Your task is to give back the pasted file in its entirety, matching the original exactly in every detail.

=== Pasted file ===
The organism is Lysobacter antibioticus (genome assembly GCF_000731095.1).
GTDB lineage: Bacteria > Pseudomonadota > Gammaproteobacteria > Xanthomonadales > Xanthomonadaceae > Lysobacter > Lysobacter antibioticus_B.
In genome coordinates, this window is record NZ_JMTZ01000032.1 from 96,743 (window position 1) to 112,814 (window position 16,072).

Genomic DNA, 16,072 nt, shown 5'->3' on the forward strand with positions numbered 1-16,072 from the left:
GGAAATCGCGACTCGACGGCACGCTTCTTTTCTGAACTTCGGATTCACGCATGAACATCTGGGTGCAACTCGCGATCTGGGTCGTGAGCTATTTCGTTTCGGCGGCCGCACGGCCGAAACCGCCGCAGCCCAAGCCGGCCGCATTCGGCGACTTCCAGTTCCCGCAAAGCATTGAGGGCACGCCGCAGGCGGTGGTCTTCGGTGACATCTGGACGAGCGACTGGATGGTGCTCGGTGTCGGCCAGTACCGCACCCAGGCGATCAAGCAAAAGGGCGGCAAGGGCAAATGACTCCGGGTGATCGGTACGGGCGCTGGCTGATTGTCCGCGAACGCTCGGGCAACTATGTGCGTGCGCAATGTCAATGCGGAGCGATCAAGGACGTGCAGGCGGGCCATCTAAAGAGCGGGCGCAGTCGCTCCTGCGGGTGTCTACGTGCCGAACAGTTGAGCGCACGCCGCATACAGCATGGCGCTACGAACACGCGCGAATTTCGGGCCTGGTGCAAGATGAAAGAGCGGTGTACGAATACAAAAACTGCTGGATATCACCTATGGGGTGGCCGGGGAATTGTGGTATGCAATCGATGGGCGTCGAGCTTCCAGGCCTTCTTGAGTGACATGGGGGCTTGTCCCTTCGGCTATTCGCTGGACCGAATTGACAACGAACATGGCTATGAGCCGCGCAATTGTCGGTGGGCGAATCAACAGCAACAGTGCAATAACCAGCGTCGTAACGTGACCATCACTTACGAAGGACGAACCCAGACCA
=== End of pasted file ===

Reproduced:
The organism is Lysobacter antibioticus (genome assembly GCF_000731095.1).
GTDB lineage: Bacteria > Pseudomonadota > Gammaproteobacteria > Xanthomonadales > Xanthomonadaceae > Lysobacter > Lysobacter antibioticus_B.
In genome coordinates, this window is record NZ_JMTZ01000032.1 from 96,743 (window position 1) to 112,814 (window position 16,072).

Genomic DNA, 16,072 nt, shown 5'->3' on the forward strand with positions numbered 1-16,072 from the left:
GGAAATCGCGACTCGACGGCACGCTTCTTTTCTGAACTTCGGATTCACGCATGAACATCTGGGTGCAACTCGCGATCTGGGTCGTGAGCTATTTCGTTTCGGCGGCCGCACGGCCGAAACCGCCGCAGCCCAAGCCGGCCGCATTCGGCGACTTCCAGTTCCCGCAAAGCATTGAGGGCACGCCGCAGGCGGTGGTCTTCGGTGACATCTGGACGAGCGACTGGATGGTGCTCGGTGTCGGCCAGTACCGCACCCAGGCGATCAAGCAAAAGGGCGGCAAGGGCAAATGACTCCGGGTGATCGGTACGGGCGCTGGCTGATTGTCCGCGAACGCTCGGGCAACTATGTGCGTGCGCAATGTCAATGCGGAGCGATCAAGGACGTGCAGGCGGGCCATCTAAAGAGCGGGCGCAGTCGCTCCTGCGGGTGTCTACGTGCCGAACAGTTGAGCGCACGCCGCATACAGCATGGCGCTACGAACACGCGCGAATTTCGGGCCTGGTGCAAGATGAAAGAGCGGTGTACGAATACAAAAACTGCTGGATATCACCTATGGGGTGGCCGGGGAATTGTGGTATGCAATCGATGGGCGTCGAGCTTCCAGGCCTTCTTGAGTGACATGGGGGCTTGTCCCTTCGGCTATTCGCTGGACCGAATTGACAACGAACATGGCTATGAGCCGCGCAATTGTCGGTGGGCGAATCAACAGCAACAGTGCAATAACCAGCGTCGTAACGTGACCATCACTTACGAAGGACGAACCCAGACCA